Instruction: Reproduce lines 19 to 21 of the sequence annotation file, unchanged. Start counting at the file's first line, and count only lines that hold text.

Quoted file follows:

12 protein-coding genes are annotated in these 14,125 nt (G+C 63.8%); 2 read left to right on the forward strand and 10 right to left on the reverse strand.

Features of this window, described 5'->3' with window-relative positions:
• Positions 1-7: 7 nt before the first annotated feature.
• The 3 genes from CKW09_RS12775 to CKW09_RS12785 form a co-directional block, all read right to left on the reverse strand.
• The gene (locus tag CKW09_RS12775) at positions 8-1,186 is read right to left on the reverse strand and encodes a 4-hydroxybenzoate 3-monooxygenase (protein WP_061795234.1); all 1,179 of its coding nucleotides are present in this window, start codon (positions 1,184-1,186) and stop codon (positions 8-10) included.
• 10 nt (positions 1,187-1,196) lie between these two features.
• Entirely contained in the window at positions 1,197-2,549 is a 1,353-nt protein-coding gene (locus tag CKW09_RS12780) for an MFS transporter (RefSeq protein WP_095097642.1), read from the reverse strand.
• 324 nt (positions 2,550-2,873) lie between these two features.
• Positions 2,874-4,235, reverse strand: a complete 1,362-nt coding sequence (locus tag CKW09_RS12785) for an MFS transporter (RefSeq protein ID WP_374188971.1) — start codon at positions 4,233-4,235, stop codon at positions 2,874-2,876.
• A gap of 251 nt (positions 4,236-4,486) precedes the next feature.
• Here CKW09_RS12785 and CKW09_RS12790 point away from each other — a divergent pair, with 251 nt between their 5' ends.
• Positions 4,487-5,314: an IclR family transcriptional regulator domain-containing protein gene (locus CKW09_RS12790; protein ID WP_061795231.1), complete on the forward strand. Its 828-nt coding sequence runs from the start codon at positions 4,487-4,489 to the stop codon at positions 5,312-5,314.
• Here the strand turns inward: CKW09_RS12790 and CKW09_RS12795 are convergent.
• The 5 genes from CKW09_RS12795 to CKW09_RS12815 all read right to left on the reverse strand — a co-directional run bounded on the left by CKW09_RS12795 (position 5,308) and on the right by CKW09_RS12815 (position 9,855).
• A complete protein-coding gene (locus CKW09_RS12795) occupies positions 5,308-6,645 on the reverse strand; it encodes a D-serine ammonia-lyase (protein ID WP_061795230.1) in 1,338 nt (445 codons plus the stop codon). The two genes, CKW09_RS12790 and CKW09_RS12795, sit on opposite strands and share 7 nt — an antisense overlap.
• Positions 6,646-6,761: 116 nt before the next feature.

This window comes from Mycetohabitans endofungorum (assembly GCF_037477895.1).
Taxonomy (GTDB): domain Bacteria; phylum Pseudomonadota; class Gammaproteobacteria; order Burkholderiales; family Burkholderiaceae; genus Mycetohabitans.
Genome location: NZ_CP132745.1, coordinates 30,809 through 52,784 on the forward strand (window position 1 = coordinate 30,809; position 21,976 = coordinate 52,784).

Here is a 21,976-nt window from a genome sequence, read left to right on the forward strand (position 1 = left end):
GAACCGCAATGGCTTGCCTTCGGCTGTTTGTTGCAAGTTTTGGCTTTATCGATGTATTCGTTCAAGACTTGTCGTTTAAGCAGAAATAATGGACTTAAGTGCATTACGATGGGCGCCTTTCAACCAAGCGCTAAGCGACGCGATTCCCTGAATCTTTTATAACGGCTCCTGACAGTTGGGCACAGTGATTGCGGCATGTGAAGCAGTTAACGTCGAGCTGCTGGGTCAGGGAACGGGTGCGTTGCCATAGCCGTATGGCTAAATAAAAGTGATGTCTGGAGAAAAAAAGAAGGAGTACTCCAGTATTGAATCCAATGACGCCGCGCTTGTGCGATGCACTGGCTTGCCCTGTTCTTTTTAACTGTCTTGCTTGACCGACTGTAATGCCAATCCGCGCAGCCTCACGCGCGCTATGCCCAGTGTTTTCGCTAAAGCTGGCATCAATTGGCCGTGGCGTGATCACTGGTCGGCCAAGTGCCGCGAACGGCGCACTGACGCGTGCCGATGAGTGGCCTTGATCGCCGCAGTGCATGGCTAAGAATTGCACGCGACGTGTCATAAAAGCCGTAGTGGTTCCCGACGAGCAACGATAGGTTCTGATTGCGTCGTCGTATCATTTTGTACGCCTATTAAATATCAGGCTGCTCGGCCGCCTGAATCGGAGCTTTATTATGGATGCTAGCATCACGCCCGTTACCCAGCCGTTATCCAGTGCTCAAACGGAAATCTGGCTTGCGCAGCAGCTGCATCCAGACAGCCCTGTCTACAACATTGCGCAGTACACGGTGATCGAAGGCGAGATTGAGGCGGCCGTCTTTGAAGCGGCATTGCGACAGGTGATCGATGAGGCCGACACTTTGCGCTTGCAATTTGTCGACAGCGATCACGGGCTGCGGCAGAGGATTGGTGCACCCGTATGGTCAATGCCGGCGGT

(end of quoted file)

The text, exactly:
Genome location: NZ_CP132745.1, coordinates 30,809 through 52,784 on the forward strand (window position 1 = coordinate 30,809; position 21,976 = coordinate 52,784).

Here is a 21,976-nt window from a genome sequence, read left to right on the forward strand (position 1 = left end):
GAACCGCAATGGCTTGCCTTCGGCTGTTTGTTGCAAGTTTTGGCTTTATCGATGTATTCGTTCAAGACTTGTCGTTTAAGCAGAAATAATGGACTTAAGTGCATTACGATGGGCGCCTTTCAACCAAGCGCTAAGCGACGCGATTCCCTGAATCTTTTATAACGGCTCCTGACAGTTGGGCACAGTGATTGCGGCATGTGAAGCAGTTAACGTCGAGCTGCTGGGTCAGGGAACGGGTGCGTTGCCATAGCCGTATGGCTAAATAAAAGTGATGTCTGGAGAAAAAAAGAAGGAGTACTCCAGTATTGAATCCAATGACGCCGCGCTTGTGCGATGCACTGGCTTGCCCTGTTCTTTTTAACTGTCTTGCTTGACCGACTGTAATGCCAATCCGCGCAGCCTCACGCGCGCTATGCCCAGTGTTTTCGCTAAAGCTGGCATCAATTGGCCGTGGCGTGATCACTGGTCGGCCAAGTGCCGCGAACGGCGCACTGACGCGTGCCGATGAGTGGCCTTGATCGCCGCAGTGCATGGCTAAGAATTGCACGCGACGTGTCATAAAAGCCGTAGTGGTTCCCGACGAGCAACGATAGGTTCTGATTGCGTCGTCGTATCATTTTGTACGCCTATTAAATATCAGGCTGCTCGGCCGCCTGAATCGGAGCTTTATTATGGATGCTAGCATCACGCCCGTTACCCAGCCGTTATCCAGTGCTCAAACGGAAATCTGGCTTGCGCAGCAGCTGCATCCAGACAGCCCTGTCTACAACATTGCGCAGTACACGGTGATCGAAGGCGAGATTGAGGCGGCCGTCTTTGAAGCGGCATTGCGACAGGTGATCGATGAGGCCGACACTTTGCGCTTGCAATTTGTCGACAGCGATCACGGGCTGCGGCAGAGGATTGGTGCACCCGTATGGTCAATGCCGGCGGT